How to Manage Stress & Anxiety It's normal to feel stressed when faced with times of uncertainty, but there are things you can do at home to help! Try these tips for identifying the symptoms and finding some relief.

It's normal to feel stressed or anxious when faced with times of uncertainty, but there are things you can do at home to help! Try these tips for identifying the symptoms and finding some relief. 

Follow these guidelines to reduce stress:

  • Recognize the symptoms of stress. Common symptoms can include headaches, rapid heartbeat, chest pains, problems sleeping, irritability, anxiety, upset stomach, back and neck pain, overeating or loss of appetite, forgetfulness, and fatigue.
  • Pay attention to how stress affects you. For example, noting that your first instinct is to reach for the cookie jar when stressed will help you plan healthier alternatives to have on hand for your next snack attack.
  • Exercise. The American Heart Association recommends getting 150 minutes of cardiovascular exercise a week (that's five days of 30 minutes each day). Fall is the perfect time of year to go for a walk or bike ride around your neighborhood or a hike in the woods.
  • Stay focused on your life and family. Search online for fun activities you can do together and use video and phone calls to stay in touch with loved ones who live elsewhere. Set goals with your family members or work together on projects like organizing your home.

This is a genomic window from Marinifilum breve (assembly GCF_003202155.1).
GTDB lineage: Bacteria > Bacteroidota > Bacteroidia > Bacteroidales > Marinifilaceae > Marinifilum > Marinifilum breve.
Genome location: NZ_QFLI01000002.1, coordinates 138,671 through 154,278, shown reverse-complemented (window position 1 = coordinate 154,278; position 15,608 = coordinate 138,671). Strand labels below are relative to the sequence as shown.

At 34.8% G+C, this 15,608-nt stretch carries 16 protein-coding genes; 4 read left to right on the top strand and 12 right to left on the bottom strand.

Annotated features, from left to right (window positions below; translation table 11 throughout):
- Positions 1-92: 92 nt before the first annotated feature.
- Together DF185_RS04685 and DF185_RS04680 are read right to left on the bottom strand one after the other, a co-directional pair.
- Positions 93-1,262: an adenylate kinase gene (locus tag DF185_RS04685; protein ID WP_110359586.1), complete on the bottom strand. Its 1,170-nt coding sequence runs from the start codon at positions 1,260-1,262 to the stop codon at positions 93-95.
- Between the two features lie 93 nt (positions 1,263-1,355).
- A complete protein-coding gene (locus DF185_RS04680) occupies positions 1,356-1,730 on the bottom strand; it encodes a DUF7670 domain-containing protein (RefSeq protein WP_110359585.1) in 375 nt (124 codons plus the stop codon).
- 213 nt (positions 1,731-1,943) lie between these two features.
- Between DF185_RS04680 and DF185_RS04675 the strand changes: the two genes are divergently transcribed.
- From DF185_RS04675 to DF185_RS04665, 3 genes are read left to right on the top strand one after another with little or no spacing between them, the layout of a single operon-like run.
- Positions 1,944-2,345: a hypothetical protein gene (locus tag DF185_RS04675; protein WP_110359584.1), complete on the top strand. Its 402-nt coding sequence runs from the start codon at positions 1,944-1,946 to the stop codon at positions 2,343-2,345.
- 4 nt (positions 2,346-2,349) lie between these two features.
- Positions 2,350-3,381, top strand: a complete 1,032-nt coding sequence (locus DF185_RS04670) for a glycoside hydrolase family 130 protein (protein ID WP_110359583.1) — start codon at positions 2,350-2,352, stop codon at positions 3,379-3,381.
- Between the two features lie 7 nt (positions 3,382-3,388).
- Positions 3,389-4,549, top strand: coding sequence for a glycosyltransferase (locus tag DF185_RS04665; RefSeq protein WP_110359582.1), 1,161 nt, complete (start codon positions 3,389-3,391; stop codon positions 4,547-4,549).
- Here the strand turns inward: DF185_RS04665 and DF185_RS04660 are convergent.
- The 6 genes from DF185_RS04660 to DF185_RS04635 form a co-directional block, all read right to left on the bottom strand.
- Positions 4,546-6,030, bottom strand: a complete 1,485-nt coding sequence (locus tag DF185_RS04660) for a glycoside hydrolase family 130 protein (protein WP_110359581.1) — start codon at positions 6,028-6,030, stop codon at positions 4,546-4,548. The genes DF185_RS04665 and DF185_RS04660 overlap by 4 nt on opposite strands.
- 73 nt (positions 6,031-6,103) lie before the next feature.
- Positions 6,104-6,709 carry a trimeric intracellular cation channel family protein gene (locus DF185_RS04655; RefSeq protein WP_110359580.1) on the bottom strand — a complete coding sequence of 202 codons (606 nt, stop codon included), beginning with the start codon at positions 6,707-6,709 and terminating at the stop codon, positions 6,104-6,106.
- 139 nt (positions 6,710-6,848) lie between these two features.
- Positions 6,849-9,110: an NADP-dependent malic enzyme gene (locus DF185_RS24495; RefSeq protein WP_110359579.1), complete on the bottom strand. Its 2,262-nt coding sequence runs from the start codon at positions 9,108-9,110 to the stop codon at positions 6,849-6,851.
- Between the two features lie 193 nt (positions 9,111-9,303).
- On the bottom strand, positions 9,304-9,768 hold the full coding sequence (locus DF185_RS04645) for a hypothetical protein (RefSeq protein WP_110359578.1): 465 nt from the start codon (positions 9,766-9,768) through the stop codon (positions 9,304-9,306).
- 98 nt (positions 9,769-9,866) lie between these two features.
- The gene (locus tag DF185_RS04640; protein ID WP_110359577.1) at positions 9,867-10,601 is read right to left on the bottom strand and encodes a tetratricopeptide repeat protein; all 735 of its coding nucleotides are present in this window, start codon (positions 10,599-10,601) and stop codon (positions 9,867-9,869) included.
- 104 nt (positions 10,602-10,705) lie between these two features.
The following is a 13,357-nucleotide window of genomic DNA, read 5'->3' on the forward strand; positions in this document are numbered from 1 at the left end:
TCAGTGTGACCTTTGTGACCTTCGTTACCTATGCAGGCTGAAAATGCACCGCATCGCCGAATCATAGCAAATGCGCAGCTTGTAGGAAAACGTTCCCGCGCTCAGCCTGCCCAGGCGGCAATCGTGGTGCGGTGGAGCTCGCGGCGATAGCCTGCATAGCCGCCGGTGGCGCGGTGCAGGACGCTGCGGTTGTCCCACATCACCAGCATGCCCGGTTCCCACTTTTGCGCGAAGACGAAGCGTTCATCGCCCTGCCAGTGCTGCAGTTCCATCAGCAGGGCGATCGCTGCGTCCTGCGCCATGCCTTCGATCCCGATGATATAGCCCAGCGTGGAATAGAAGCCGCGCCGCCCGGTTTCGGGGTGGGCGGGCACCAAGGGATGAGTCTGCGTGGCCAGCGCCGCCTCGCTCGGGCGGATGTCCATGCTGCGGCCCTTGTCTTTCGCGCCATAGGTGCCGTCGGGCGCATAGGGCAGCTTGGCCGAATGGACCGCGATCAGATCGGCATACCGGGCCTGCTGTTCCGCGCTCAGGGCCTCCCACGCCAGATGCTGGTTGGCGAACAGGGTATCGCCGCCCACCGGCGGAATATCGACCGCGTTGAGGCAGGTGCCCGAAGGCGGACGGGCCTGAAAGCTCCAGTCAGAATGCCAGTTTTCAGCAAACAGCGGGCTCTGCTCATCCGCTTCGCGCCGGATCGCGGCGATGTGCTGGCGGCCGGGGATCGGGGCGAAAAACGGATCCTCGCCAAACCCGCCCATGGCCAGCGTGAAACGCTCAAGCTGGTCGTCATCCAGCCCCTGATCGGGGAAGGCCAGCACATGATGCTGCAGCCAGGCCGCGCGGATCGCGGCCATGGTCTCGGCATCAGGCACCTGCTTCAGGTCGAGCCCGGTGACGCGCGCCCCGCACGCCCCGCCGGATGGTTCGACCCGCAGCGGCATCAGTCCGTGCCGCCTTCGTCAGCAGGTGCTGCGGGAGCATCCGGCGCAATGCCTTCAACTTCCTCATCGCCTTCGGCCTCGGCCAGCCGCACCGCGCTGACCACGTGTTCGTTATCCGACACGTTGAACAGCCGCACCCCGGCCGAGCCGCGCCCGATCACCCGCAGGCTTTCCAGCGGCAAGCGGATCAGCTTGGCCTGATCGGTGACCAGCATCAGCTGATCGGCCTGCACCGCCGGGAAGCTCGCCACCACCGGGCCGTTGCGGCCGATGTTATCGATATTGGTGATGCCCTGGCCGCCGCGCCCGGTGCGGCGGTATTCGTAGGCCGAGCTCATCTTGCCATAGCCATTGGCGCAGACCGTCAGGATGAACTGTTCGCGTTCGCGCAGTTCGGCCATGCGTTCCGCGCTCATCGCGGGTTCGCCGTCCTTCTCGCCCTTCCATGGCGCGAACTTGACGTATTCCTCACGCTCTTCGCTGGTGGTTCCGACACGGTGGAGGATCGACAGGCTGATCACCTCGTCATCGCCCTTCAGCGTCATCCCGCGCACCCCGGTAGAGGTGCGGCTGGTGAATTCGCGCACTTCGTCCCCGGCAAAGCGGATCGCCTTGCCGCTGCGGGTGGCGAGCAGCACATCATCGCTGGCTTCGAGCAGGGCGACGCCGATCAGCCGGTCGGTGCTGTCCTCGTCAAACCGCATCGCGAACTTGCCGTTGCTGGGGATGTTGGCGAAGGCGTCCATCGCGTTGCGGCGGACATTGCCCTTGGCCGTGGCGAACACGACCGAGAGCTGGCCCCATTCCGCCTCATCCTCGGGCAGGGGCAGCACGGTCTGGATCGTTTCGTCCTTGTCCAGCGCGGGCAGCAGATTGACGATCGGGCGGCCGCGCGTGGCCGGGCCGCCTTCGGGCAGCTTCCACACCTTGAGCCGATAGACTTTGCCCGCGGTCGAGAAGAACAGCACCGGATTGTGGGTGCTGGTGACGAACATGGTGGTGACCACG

• Don't take it out on the ones you love. A lot of families have been experiencing new levels of togetherness over the last year and a half. Encourage each other to take breaks in your own space when needed.
  • Take control of your finances. Money worries can be a major source of stress. Take a realistic look at your financial situation, and then plan a course of action that puts you back in control, like paying down debt or increasing your savings.
  • Find healthy ways to escape stress. Get everyone in the family involved in trying a new recipe or planning your next vacation. Having things to look forward to is good for our mental health.
  • Focus on the good. Start a gratitude journal or ask your family to get in the habit of sharing one thing a day each of you are thankful for. It's a helpful way to stay grounded. 
  • Take breaks from social media and the news. While it's important to stay informed, most of us have been dealing with information overload for awhile, so taking breaks is important, especially around bed time. 
  • Ask for help. The Christ Hospital Physicians are available see you, now also via video visits in addition to in-person appointments. If you or a loved one is having thoughts of suicide, please call the National Suicide Prevention Hotline at 1-800-273-8255 or text 741741.

If you've tried some of these tips and are still feeling overwhelmed, reach out to your primary care provider for additional support or assistance.